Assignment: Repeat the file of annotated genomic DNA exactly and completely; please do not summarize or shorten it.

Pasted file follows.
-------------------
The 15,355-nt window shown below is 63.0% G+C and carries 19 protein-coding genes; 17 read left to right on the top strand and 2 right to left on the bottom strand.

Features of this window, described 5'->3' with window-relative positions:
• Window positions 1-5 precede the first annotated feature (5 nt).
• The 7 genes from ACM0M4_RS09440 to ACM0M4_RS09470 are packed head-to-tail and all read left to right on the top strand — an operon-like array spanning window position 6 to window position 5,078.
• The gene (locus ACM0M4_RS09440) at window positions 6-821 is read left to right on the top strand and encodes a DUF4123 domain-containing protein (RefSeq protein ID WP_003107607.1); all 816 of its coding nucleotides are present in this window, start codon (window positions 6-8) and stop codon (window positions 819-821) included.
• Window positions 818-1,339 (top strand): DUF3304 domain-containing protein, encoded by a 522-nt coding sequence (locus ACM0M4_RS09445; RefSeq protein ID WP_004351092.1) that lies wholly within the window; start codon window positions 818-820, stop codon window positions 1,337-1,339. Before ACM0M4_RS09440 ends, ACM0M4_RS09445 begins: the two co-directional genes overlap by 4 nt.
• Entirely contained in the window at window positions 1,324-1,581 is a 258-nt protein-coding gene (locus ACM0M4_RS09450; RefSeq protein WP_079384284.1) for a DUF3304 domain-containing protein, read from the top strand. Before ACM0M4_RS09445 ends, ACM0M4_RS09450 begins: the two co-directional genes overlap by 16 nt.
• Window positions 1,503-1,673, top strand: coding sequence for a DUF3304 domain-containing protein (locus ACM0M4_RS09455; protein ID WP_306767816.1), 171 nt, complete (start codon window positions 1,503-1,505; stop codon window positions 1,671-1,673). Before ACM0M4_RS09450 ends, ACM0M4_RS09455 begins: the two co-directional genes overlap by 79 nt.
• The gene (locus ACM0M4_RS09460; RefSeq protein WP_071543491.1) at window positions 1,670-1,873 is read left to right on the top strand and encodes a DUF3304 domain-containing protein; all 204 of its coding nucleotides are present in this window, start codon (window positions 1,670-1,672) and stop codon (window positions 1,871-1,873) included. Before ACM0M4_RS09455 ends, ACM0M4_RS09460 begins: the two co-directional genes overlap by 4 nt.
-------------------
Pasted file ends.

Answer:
The 15,355-nt window shown below is 63.0% G+C and carries 19 protein-coding genes; 17 read left to right on the top strand and 2 right to left on the bottom strand.

Features of this window, described 5'->3' with window-relative positions:
• Window positions 1-5 precede the first annotated feature (5 nt).
• The 7 genes from ACM0M4_RS09440 to ACM0M4_RS09470 are packed head-to-tail and all read left to right on the top strand — an operon-like array spanning window position 6 to window position 5,078.
• The gene (locus ACM0M4_RS09440) at window positions 6-821 is read left to right on the top strand and encodes a DUF4123 domain-containing protein (RefSeq protein ID WP_003107607.1); all 816 of its coding nucleotides are present in this window, start codon (window positions 6-8) and stop codon (window positions 819-821) included.
• Window positions 818-1,339 (top strand): DUF3304 domain-containing protein, encoded by a 522-nt coding sequence (locus ACM0M4_RS09445; RefSeq protein ID WP_004351092.1) that lies wholly within the window; start codon window positions 818-820, stop codon window positions 1,337-1,339. Before ACM0M4_RS09440 ends, ACM0M4_RS09445 begins: the two co-directional genes overlap by 4 nt.
• Entirely contained in the window at window positions 1,324-1,581 is a 258-nt protein-coding gene (locus ACM0M4_RS09450; RefSeq protein WP_079384284.1) for a DUF3304 domain-containing protein, read from the top strand. Before ACM0M4_RS09445 ends, ACM0M4_RS09450 begins: the two co-directional genes overlap by 16 nt.
• Window positions 1,503-1,673, top strand: coding sequence for a DUF3304 domain-containing protein (locus ACM0M4_RS09455; protein ID WP_306767816.1), 171 nt, complete (start codon window positions 1,503-1,505; stop codon window positions 1,671-1,673). Before ACM0M4_RS09450 ends, ACM0M4_RS09455 begins: the two co-directional genes overlap by 79 nt.
• The gene (locus ACM0M4_RS09460; RefSeq protein WP_071543491.1) at window positions 1,670-1,873 is read left to right on the top strand and encodes a DUF3304 domain-containing protein; all 204 of its coding nucleotides are present in this window, start codon (window positions 1,670-1,672) and stop codon (window positions 1,871-1,873) included. Before ACM0M4_RS09455 ends, ACM0M4_RS09460 begins: the two co-directional genes overlap by 4 nt.